Last updated on April 9th, 2023 at 03:25 pm
If you have noticed that your dog’s blanket is looking a little ragged around the edges, it may be because your dog loves to nibble on it. Even worse, your own blanket or bedding may be getting a few little tale-tale holes in it especially if this is your dog’s favorite place to nap! But before you become overly concerned, just know that this is not unusual behavior.
Dogs often nibble on their blankets as a self-calming activity, and it is often just a fun or comforting thing for them to do. However, If a dog nibbles on his blanket excessively, it could be in reaction to boredom, stress, anxiety, frustration, or the need to play. Additionally, puppies may nibble at blankets after being weaned or when they go through teething.
Keep reading to learn more.
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Most Common Reasons Your Dog Nibbles on His Blanket
Dogs love to chew, so nibbling at their blanket is not a reason for alarm. It is very natural in most cases, but it is important to pay attention to what your dog may be feeling. In some cases your dog may have some unmet needs that need to be addressed.
Nibbling on a Blanket is Simply Fun and Comforting
When your dog nibbles on his blanket at night or drags it around the house with her, it may just be a fun thing to do. She may see it as another type of toy. Nibbling may also give her a little comfort like a human baby who likes to suck on a pacifier or hold a favorite doll.
Dogs have the emotional maturity of a two year old child, so they tend to resort to very basic pleasures to keep themselves occupied. Young children often hold and carry around their favorite blankets to help them feel more secure and warm. Dogs are no different.
When blanket nibbling seems excessive or turns into chewing, you might want to pay more attention to what your dog may be feeling. Your pup could be experiencing some separation anxiety or feeling fearful about something.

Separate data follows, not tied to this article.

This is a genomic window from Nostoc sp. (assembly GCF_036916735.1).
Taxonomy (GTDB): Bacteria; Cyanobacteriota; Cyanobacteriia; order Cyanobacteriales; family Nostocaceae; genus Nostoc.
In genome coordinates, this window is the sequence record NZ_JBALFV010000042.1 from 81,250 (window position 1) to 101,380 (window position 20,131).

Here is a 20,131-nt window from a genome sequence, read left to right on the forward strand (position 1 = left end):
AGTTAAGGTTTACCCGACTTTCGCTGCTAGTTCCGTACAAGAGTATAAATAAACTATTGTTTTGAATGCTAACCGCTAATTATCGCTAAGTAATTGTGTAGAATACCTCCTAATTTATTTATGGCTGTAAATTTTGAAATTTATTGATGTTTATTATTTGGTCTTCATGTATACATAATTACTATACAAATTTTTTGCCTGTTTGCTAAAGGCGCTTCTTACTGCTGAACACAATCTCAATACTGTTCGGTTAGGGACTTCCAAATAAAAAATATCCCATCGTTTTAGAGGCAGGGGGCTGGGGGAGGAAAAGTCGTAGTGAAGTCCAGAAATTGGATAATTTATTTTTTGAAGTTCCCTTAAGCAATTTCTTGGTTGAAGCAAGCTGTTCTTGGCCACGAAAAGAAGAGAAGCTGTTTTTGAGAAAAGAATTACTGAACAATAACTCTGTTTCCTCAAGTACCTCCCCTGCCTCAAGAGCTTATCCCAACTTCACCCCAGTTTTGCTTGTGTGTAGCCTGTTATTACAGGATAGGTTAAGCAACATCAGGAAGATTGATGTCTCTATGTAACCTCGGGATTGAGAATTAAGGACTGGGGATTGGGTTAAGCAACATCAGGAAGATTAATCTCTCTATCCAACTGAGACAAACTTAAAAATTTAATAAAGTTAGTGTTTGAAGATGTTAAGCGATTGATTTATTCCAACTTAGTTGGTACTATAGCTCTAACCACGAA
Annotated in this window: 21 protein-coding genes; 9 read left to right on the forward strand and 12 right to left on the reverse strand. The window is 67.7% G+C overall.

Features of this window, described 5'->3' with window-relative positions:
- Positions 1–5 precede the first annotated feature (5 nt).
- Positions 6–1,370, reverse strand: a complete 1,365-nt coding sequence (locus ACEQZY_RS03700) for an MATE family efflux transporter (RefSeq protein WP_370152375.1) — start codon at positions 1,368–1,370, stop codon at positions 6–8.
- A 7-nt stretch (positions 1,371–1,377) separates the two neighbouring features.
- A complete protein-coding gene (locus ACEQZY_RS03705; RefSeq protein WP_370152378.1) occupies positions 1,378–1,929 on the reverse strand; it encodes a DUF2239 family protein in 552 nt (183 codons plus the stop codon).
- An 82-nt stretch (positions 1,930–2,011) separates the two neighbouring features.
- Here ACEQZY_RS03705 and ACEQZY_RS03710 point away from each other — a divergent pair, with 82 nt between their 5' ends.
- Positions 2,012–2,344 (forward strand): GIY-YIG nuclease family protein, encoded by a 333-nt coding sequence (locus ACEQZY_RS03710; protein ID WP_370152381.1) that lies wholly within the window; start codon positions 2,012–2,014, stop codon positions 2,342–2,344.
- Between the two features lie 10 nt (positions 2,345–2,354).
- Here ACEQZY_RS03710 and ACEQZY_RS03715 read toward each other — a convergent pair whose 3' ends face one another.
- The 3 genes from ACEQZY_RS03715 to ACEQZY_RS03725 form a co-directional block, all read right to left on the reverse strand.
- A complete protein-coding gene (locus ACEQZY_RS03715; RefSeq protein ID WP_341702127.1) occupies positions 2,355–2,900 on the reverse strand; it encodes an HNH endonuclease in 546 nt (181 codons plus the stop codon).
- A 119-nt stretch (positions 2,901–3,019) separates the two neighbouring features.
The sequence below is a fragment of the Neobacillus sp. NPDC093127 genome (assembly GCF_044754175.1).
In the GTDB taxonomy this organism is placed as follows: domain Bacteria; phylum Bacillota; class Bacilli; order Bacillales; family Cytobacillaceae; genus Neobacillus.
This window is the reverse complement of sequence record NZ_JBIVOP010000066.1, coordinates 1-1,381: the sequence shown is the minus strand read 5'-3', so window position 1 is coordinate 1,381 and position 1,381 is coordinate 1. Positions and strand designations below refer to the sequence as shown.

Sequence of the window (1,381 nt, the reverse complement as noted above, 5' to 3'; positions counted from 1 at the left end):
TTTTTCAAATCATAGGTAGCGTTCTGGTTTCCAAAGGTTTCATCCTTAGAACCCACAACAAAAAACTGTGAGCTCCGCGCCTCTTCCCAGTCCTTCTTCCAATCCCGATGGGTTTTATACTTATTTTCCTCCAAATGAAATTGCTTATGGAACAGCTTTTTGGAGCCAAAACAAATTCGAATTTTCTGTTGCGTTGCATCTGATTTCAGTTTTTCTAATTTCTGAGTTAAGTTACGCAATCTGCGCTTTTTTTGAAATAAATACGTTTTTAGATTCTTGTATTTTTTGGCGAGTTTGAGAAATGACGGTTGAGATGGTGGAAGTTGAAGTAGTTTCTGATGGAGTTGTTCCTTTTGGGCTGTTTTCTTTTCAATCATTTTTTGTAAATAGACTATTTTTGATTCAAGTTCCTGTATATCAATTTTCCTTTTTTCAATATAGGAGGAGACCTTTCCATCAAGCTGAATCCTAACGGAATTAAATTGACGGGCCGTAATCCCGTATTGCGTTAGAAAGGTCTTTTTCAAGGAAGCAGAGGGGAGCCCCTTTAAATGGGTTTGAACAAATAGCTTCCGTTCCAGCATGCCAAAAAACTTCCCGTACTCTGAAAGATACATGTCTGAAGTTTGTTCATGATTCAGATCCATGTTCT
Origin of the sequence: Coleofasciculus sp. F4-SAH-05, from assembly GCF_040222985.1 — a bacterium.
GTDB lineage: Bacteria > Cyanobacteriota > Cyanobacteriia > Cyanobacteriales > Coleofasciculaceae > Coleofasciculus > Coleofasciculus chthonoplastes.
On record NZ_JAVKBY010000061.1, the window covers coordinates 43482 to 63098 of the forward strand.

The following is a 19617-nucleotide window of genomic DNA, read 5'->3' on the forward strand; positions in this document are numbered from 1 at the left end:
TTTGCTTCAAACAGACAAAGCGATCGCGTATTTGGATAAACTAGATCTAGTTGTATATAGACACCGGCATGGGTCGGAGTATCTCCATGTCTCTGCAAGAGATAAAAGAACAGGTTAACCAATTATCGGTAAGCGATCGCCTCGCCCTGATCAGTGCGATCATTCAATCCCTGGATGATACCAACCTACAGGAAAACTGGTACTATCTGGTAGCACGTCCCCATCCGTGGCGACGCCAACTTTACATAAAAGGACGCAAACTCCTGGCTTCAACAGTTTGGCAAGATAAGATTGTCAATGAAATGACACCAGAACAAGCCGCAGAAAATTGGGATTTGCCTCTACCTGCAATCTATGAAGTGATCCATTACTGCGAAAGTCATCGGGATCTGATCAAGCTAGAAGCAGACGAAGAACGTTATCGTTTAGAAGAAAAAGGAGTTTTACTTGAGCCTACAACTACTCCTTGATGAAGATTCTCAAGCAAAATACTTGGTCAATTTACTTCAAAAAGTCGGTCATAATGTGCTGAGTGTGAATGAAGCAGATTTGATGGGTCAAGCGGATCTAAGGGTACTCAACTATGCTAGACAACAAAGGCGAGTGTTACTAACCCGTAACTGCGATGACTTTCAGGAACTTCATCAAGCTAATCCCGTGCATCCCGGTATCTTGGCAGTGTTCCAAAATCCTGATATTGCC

As an example, if you have just brought your dog home from the shelter, this is a big adjustment for him or her. Your new pup may be feeling a bit anxious from his time at the shelter plus his move into your home. Nibbling his blanket at night be a form of comfort as he settles in. But if he begins to destroy it, he may not be adjusting well and you may need to consult a trainer or behavioralist.
When I first brought home my two rescue dogs, the owner of the kennel who had rescued them recommended that I keep them in a large crate at night and when I was away. They were older dogs (six years old), but I think she worried that they might make a mess in the house or chew something up. She wanted this placement to be a success!
They were very quiet and slept throught the night. But every night they chewed on their blankets. After a few nights, I let them sleep outside of the crate in a doggie bed next to me. And suddenly, the chewing stopped.
I think the crate made them anxious as it reminded them of the nine months they had spent at the kennels awaiting adoption. But after a few weeks, they begin to relax and seemed to to enjoy having a comfy dog bed and a lot of pampering! Be sure to see my post about where should your new rescue dog sleep the first night.
Stress, Frustration, or Boredom
Chewing is a natural way for dogs to comfort themselves. It ties in to their hunting and survival instincts. So, if your dog seems bored, a little stressed, or frustrated, he may be signaling to you that he needs some attention if he chews or nibbles excessively on his blanket. He may also just be a bit hungry especially if dinner is late!
The first time I left my dogs loose in the house for over 3 hours, I discovered that they had not only nibbled on on their blankets but had started to chew on the hallway carpet! They were always a little bit anxious when I left them for more than a few minutes, so I think chewing on something was their way of comforting themselves. You can read more in my post about how dogs calm themselves.
I also have noticed that my dogs will aggressively chew on the hall carpet or their blankets when they are feeling cooped up and frustrated. This happens particularly on rainy days when we just can’t get out. So, it is a signal to me to start playing indoor fetch with them or give them a treat game. See what to do with your dog on a rainy day for more about this.